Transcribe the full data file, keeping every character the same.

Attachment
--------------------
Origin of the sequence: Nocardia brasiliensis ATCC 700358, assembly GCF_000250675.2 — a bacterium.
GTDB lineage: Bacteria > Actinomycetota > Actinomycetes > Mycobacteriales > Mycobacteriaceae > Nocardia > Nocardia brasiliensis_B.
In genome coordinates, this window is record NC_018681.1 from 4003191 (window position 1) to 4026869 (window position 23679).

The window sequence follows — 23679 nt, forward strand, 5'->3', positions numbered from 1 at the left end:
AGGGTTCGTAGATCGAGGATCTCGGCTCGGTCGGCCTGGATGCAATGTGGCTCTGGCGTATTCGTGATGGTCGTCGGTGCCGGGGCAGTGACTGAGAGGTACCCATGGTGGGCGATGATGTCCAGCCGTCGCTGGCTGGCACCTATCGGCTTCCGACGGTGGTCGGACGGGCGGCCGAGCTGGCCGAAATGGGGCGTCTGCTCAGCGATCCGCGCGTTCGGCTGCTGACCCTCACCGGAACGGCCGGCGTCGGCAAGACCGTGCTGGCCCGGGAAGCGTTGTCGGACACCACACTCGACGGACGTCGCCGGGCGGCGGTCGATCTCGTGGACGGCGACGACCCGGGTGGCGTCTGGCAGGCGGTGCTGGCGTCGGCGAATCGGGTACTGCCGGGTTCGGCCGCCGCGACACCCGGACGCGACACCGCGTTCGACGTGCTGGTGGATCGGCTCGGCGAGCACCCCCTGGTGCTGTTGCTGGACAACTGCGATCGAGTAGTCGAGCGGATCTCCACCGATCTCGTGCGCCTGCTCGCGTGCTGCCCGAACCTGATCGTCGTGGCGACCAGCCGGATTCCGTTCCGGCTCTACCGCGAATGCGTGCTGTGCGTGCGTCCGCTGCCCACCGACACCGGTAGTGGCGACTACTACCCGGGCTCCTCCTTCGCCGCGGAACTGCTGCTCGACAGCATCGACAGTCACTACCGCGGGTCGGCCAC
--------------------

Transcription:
Origin of the sequence: Nocardia brasiliensis ATCC 700358, assembly GCF_000250675.2 — a bacterium.
GTDB lineage: Bacteria > Actinomycetota > Actinomycetes > Mycobacteriales > Mycobacteriaceae > Nocardia > Nocardia brasiliensis_B.
In genome coordinates, this window is record NC_018681.1 from 4003191 (window position 1) to 4026869 (window position 23679).

The window sequence follows — 23679 nt, forward strand, 5'->3', positions numbered from 1 at the left end:
AGGGTTCGTAGATCGAGGATCTCGGCTCGGTCGGCCTGGATGCAATGTGGCTCTGGCGTATTCGTGATGGTCGTCGGTGCCGGGGCAGTGACTGAGAGGTACCCATGGTGGGCGATGATGTCCAGCCGTCGCTGGCTGGCACCTATCGGCTTCCGACGGTGGTCGGACGGGCGGCCGAGCTGGCCGAAATGGGGCGTCTGCTCAGCGATCCGCGCGTTCGGCTGCTGACCCTCACCGGAACGGCCGGCGTCGGCAAGACCGTGCTGGCCCGGGAAGCGTTGTCGGACACCACACTCGACGGACGTCGCCGGGCGGCGGTCGATCTCGTGGACGGCGACGACCCGGGTGGCGTCTGGCAGGCGGTGCTGGCGTCGGCGAATCGGGTACTGCCGGGTTCGGCCGCCGCGACACCCGGACGCGACACCGCGTTCGACGTGCTGGTGGATCGGCTCGGCGAGCACCCCCTGGTGCTGTTGCTGGACAACTGCGATCGAGTAGTCGAGCGGATCTCCACCGATCTCGTGCGCCTGCTCGCGTGCTGCCCGAACCTGATCGTCGTGGCGACCAGCCGGATTCCGTTCCGGCTCTACCGCGAATGCGTGCTGTGCGTGCGTCCGCTGCCCACCGACACCGGTAGTGGCGACTACTACCCGGGCTCCTCCTTCGCCGCGGAACTGCTGCTCGACAGCATCGACAGTCACTACCGCGGGTCGGCCAC